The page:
DHS moves to end limits on detention of migrant families, close 'loophole'

The Trump administration announced Wednesday it would move to scrap a major court agreement in order to allow for migrant families to be detained longer as their cases are being considered, instead of having to release them after 20 days.

Acting Homeland Security Secretary Kevin McAleenan, in a press conference detailing the decision, claimed that the long-standing court order known as the Flores agreement has incentivized illegal immigration and represents a "loophole" in the immigration system.

That agreement prohibited children from being kept in detention for more than 20 days. As a result, officials were releasing entire families to keep them from being separated -- though last year, the administration did separate families as part of a "zero tolerance" program that eventually was stopped amid a bipartisan outcry.


"Today, the government has issued a critical rule that will permit the Department of Homeland Security to appropriately hold families together and improve the integrity of the immigration system,” McAleenan said. “This rule allows the federal government to enforce immigration laws as passed by Congress and ensures that all children in U.S. government custody are treated with dignity, respect, and special concern for their particular vulnerability.”

The Flores ruling came about as a result of a 1980s case in which a girl named Jenny Flores, then 15, was detained with adults by U.S. authorities after she fled El Salvador. Beginning in 1997, the Flores settlement called for migrant children to be sent to care programs after 20 days, and be given access to medical treatment and visits with relatives. McAleenan said the new rule takes the place of Flores, while keeping many of its terms.

The new rule is slated to go into effect in 60 days, though the change is sure to face a new court challenge.

In July, at a House Oversight Committee hearing on Capitol Hill, Rep. Rashida Tlaib, D-Mich., accused McAleenan and other administration officials of seeking to scrap the Flores Settlement, with the alleged goal "to keep kids longer" in custody.

McAleenan pushed back against that characterization. He explained that he wanted to keep families together for the time necessary it takes for immigration proceedings to go through, and for the justice system to make a ruling on the case.

“We want to keep families together through an immigration proceeding that's fair and expeditious in an appropriate setting,” he said. “That can't be done in 20 days with due process."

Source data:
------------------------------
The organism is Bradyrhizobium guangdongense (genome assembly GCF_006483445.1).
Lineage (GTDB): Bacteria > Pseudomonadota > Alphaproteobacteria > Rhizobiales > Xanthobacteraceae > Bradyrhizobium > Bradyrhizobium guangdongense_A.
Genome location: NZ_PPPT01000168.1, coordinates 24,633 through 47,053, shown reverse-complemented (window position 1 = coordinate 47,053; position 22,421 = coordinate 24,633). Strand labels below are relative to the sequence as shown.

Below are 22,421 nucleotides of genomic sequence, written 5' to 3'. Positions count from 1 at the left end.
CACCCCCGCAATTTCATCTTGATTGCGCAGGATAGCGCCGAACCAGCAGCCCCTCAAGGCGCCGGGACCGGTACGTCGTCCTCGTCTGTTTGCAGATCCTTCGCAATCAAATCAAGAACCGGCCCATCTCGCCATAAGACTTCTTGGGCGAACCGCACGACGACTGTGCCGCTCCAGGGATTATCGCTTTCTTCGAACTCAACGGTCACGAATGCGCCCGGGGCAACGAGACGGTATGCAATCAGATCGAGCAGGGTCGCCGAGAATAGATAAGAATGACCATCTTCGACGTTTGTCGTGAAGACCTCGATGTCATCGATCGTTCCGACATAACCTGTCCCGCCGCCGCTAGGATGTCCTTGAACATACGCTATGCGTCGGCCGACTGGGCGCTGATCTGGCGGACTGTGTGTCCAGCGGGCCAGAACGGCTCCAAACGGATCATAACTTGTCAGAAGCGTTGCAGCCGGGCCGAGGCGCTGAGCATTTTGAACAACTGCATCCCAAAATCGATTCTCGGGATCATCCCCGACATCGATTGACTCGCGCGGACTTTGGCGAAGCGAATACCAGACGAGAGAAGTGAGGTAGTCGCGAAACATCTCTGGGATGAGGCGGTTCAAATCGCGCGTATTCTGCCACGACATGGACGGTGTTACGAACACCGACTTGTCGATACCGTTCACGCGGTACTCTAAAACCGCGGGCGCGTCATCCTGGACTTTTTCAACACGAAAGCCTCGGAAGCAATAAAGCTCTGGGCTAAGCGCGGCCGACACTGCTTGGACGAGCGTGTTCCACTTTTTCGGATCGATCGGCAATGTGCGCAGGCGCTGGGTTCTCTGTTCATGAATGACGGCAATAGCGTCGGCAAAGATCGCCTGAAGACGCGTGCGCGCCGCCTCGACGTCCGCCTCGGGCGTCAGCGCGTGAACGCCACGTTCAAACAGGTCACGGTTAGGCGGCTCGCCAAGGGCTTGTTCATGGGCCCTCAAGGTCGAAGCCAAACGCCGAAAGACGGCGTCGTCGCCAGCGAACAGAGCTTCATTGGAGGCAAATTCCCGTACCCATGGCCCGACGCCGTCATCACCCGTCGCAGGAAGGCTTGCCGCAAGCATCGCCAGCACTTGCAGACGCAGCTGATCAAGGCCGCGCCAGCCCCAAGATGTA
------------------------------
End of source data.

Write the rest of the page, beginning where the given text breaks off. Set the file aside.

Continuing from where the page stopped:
Democrats have slammed the detentions as “inhumane." When the new rule was announced, the ACLU called it "another cruel attack on children," by allowing them to be held for longer than previously allowed.

"The government should NOT be jailing kids, and certainly shouldn’t be seeking to put more kids in jail for longer," they said.

Democratic presidential candidate Julián Castro vowed to end all detention if he wins the presidency.

"Separating migrant children from their parents is appalling—but indefinitely detaining families isn’t a better alternative," he tweeted after McAleenan's announcement.

Republicans such as Sen. Lindsey Graham, R-S.C., have claimed that the current system has resulted in children being used, repeatedly, by adults posing as family members to get into the U.S.


“This is a sick system, it’s rotten to its core,” Graham told Fox Business Network’s Maria Bartiromo in July, stating that 30 percent of those who cross into the U.S. with children are “fake families,” and that loopholes are used to let the same children come back over and over, bringing different adults with them.

McAleenan said approximately 6,000 migrants fraudulently presented themselves as families in the past fiscal year.

"No child should be a pawn in a scheme to manipulate our immigration system," he said.

In addition to putting an end to the 20-day limit, the plans announced Wednesday also set standards for detention facilities, which have been criticized by members of both parties for not having sufficient resources to keep people in proper living conditions.

"The new rule establishes a high national standard for care of children and families in custody," McAleenan said, noting that maintaining proper standards of care is a "core" element of the new rule.

Fox News’ Dom Calicchio contributed to this report.